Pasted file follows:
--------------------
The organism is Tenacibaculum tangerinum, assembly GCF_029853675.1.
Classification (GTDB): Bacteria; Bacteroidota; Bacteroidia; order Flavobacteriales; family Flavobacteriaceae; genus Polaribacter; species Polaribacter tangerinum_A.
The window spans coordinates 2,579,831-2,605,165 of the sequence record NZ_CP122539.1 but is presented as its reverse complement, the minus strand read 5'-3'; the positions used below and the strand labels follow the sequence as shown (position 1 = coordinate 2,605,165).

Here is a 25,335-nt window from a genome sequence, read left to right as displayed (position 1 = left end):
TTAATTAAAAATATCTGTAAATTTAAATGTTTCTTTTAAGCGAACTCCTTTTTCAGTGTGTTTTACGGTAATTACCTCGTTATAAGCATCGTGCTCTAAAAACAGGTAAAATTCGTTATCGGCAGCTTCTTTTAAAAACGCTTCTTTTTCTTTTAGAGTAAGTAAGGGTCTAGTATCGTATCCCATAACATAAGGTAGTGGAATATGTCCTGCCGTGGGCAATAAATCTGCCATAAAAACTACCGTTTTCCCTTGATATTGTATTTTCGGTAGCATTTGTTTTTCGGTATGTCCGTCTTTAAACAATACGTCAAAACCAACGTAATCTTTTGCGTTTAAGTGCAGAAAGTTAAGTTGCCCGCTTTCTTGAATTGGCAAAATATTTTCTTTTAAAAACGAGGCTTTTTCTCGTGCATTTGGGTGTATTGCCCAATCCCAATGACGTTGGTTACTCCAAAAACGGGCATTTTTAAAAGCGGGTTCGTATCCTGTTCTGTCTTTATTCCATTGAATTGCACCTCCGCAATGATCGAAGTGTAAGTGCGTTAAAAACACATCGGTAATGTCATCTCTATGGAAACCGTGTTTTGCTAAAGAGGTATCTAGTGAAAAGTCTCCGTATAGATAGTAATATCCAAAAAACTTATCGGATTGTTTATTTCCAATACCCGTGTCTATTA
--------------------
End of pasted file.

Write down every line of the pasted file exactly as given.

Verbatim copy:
The organism is Tenacibaculum tangerinum, assembly GCF_029853675.1.
Classification (GTDB): Bacteria; Bacteroidota; Bacteroidia; order Flavobacteriales; family Flavobacteriaceae; genus Polaribacter; species Polaribacter tangerinum_A.
The window spans coordinates 2,579,831-2,605,165 of the sequence record NZ_CP122539.1 but is presented as its reverse complement, the minus strand read 5'-3'; the positions used below and the strand labels follow the sequence as shown (position 1 = coordinate 2,605,165).

Here is a 25,335-nt window from a genome sequence, read left to right as displayed (position 1 = left end):
TTAATTAAAAATATCTGTAAATTTAAATGTTTCTTTTAAGCGAACTCCTTTTTCAGTGTGTTTTACGGTAATTACCTCGTTATAAGCATCGTGCTCTAAAAACAGGTAAAATTCGTTATCGGCAGCTTCTTTTAAAAACGCTTCTTTTTCTTTTAGAGTAAGTAAGGGTCTAGTATCGTATCCCATAACATAAGGTAGTGGAATATGTCCTGCCGTGGGCAATAAATCTGCCATAAAAACTACCGTTTTCCCTTGATATTGTATTTTCGGTAGCATTTGTTTTTCGGTATGTCCGTCTTTAAACAATACGTCAAAACCAACGTAATCTTTTGCGTTTAAGTGCAGAAAGTTAAGTTGCCCGCTTTCTTGAATTGGCAAAATATTTTCTTTTAAAAACGAGGCTTTTTCTCGTGCATTTGGGTGTATTGCCCAATCCCAATGACGTTGGTTACTCCAAAAACGGGCATTTTTAAAAGCGGGTTCGTATCCTGTTCTGTCTTTATTCCATTGAATTGCACCTCCGCAATGATCGAAGTGTAAGTGCGTTAAAAACACATCGGTAATGTCATCTCTATGGAAACCGTGTTTTGCTAAAGAGGTATCTAGTGAAAAGTCTCCGTATAGATAGTAATATCCAAAAAACTTATCGGATTGTTTATTTCCAATACCCGTGTCTATTA